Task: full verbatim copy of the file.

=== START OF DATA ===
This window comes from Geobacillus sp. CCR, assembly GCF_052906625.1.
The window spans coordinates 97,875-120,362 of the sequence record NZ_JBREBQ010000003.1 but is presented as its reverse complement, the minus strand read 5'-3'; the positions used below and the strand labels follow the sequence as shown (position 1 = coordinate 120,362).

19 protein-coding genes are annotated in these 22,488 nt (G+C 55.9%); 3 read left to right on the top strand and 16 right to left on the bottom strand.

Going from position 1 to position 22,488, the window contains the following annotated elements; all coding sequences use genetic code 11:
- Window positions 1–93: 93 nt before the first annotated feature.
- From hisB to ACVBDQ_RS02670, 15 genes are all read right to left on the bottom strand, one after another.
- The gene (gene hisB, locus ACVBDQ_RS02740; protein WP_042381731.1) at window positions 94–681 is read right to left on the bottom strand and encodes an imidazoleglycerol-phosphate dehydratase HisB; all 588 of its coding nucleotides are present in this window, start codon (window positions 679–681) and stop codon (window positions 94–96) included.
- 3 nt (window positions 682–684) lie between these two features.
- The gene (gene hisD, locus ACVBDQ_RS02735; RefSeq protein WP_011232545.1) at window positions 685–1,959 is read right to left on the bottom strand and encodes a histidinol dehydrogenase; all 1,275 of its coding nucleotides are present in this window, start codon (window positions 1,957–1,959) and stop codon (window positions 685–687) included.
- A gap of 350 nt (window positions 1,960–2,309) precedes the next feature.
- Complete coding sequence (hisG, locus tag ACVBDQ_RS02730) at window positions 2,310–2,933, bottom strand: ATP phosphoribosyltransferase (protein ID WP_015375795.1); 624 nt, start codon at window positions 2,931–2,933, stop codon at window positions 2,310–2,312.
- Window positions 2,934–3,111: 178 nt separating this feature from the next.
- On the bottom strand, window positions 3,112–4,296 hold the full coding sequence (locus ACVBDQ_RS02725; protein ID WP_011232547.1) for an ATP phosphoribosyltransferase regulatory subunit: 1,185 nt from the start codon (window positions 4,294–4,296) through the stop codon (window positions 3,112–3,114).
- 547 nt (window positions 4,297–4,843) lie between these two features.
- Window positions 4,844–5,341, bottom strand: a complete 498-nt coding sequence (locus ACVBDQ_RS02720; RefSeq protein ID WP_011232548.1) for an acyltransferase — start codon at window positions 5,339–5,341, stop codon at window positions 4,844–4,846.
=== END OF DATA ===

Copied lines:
This window comes from Geobacillus sp. CCR, assembly GCF_052906625.1.
The window spans coordinates 97,875-120,362 of the sequence record NZ_JBREBQ010000003.1 but is presented as its reverse complement, the minus strand read 5'-3'; the positions used below and the strand labels follow the sequence as shown (position 1 = coordinate 120,362).

19 protein-coding genes are annotated in these 22,488 nt (G+C 55.9%); 3 read left to right on the top strand and 16 right to left on the bottom strand.

Going from position 1 to position 22,488, the window contains the following annotated elements; all coding sequences use genetic code 11:
- Window positions 1–93: 93 nt before the first annotated feature.
- From hisB to ACVBDQ_RS02670, 15 genes are all read right to left on the bottom strand, one after another.
- The gene (gene hisB, locus ACVBDQ_RS02740; protein WP_042381731.1) at window positions 94–681 is read right to left on the bottom strand and encodes an imidazoleglycerol-phosphate dehydratase HisB; all 588 of its coding nucleotides are present in this window, start codon (window positions 679–681) and stop codon (window positions 94–96) included.
- 3 nt (window positions 682–684) lie between these two features.
- The gene (gene hisD, locus ACVBDQ_RS02735; RefSeq protein WP_011232545.1) at window positions 685–1,959 is read right to left on the bottom strand and encodes a histidinol dehydrogenase; all 1,275 of its coding nucleotides are present in this window, start codon (window positions 1,957–1,959) and stop codon (window positions 685–687) included.
- A gap of 350 nt (window positions 1,960–2,309) precedes the next feature.
- Complete coding sequence (hisG, locus tag ACVBDQ_RS02730) at window positions 2,310–2,933, bottom strand: ATP phosphoribosyltransferase (protein ID WP_015375795.1); 624 nt, start codon at window positions 2,931–2,933, stop codon at window positions 2,310–2,312.
- Window positions 2,934–3,111: 178 nt separating this feature from the next.
- On the bottom strand, window positions 3,112–4,296 hold the full coding sequence (locus ACVBDQ_RS02725; protein ID WP_011232547.1) for an ATP phosphoribosyltransferase regulatory subunit: 1,185 nt from the start codon (window positions 4,294–4,296) through the stop codon (window positions 3,112–3,114).
- 547 nt (window positions 4,297–4,843) lie between these two features.
- Window positions 4,844–5,341, bottom strand: a complete 498-nt coding sequence (locus ACVBDQ_RS02720; RefSeq protein ID WP_011232548.1) for an acyltransferase — start codon at window positions 5,339–5,341, stop codon at window positions 4,844–4,846.